Steve Marshall

Atty. Gen. Steve Marshall 

The Alabama Attorney General’s office in now involved in the state’s action against Tyson Foods following a June spill in north Alabama waterways.

“The Attorney General, as the legal representative of the state, is involved in any court action taken by (the Alabama Department of Environmental Management)” ADEM spokeswoman Lynn Battle told Alabama Daily News. “(Alabama Department of Environmental Management attorneys, which are appointed as Assistant Attorney Generals by the State Attorney General, can represent the Department in legal matters. The penalty will be decided as part of the court action.”

The AG’s office is paying a Massachusetts company to “analyze valuation on loss due to the Mulberry Fork spill, determine economic impact on affected counties and provide expert testimony if needed,” according to a summary of the contract.

Attorney General Steve Marshall’s office declined to comment on the status of the state’s efforts with Tyson. Earlier this week, Marshall told Alabama Daily News people could “read between the lines” about what the contract met.

Marshall toured the impacted portion of river in September, according to media reports.

In June, a Tyson Foods chicken processing plant in Walker County dumped thousands of gallons of sludge into the Sipsy and Mulberry Forks of the Black Warrior River, resulting in the largest recorded fish kill in state history. According to Tyson and ADEM, about 220,000 gallons of waste water spilled from the River Valley Ingredients plant in Hanceville.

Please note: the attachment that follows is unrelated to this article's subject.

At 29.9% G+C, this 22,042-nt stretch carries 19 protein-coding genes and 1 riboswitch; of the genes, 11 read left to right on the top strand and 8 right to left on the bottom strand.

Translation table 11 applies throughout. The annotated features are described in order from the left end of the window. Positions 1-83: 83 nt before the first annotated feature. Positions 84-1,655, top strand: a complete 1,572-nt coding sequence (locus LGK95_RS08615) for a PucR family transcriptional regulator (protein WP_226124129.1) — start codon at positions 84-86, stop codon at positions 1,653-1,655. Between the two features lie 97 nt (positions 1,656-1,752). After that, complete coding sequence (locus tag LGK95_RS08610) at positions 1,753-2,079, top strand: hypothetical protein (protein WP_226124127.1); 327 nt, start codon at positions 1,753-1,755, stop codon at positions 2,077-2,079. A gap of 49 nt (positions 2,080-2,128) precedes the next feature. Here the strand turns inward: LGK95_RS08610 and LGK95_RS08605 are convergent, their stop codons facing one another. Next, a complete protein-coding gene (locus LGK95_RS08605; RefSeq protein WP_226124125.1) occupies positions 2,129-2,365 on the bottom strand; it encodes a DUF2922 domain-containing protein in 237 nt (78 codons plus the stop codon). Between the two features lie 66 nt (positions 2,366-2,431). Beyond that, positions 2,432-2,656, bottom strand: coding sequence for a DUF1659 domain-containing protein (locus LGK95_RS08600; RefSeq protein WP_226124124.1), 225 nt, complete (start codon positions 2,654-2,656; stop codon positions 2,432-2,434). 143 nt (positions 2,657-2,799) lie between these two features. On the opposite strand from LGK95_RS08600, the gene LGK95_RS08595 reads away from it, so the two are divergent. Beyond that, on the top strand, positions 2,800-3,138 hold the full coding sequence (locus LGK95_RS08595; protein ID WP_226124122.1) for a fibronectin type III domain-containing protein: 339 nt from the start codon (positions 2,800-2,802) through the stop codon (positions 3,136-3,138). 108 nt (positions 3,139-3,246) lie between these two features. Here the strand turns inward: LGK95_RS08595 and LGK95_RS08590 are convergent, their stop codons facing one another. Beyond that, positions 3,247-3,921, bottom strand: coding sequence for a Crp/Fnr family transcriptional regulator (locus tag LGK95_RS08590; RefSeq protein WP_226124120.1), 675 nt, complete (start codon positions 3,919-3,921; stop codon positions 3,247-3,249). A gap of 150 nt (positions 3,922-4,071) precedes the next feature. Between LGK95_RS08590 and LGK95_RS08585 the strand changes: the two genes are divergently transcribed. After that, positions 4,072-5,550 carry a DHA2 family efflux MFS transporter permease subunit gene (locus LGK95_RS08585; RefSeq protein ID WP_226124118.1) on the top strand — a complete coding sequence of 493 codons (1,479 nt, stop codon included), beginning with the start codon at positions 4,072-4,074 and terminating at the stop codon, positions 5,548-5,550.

The company says a contractor had installed temporary piping that failed, the Associated Press previously reported. It says waste reached the Black Warrior River’s Mulberry Fork, where an estimated 175,000 fish were killed.

The company says fish died because of low oxygen levels in the water, not chemicals.

Director of ADEM Lance LeFluer told Alabama Daily News in July that “Tyson will be held accountable for any violations to the Clean Water Act, for remediation of environmental damage, and loss of use of natural resources by Alabama citizens.”

A spokesman for Tyson this week decline to comment this week.

Previously, ADEM officials have said to will take years for the river to return to normal, including its fish population

“It’s understood that it was a major hit to that stretch of river,” said Nelson Brooks, a riverkeeper for the non-profit Black Warrior Riverkeeper. The impacted stretch of river is more than 20 miles, Brooks said.

According to Black Warrior Riverkeeper, ADEM found levels of E. coli bacteria in the days immediately following the spill that were more than 30 times the level considered safe for human contract, but didn’t release that information until months after the event.

Brooks said he’d heard the attorney general was getting involved in the Tyson situation, as that office sometimes does on enforcement actions.

Brooks said he’s encouraged that Marshall’s involvement means Tyson will be held accountable for the spill. But he said state agencies aren’t usually tough on polluters.

“I’m not going to get my hopes up too high,” he said.

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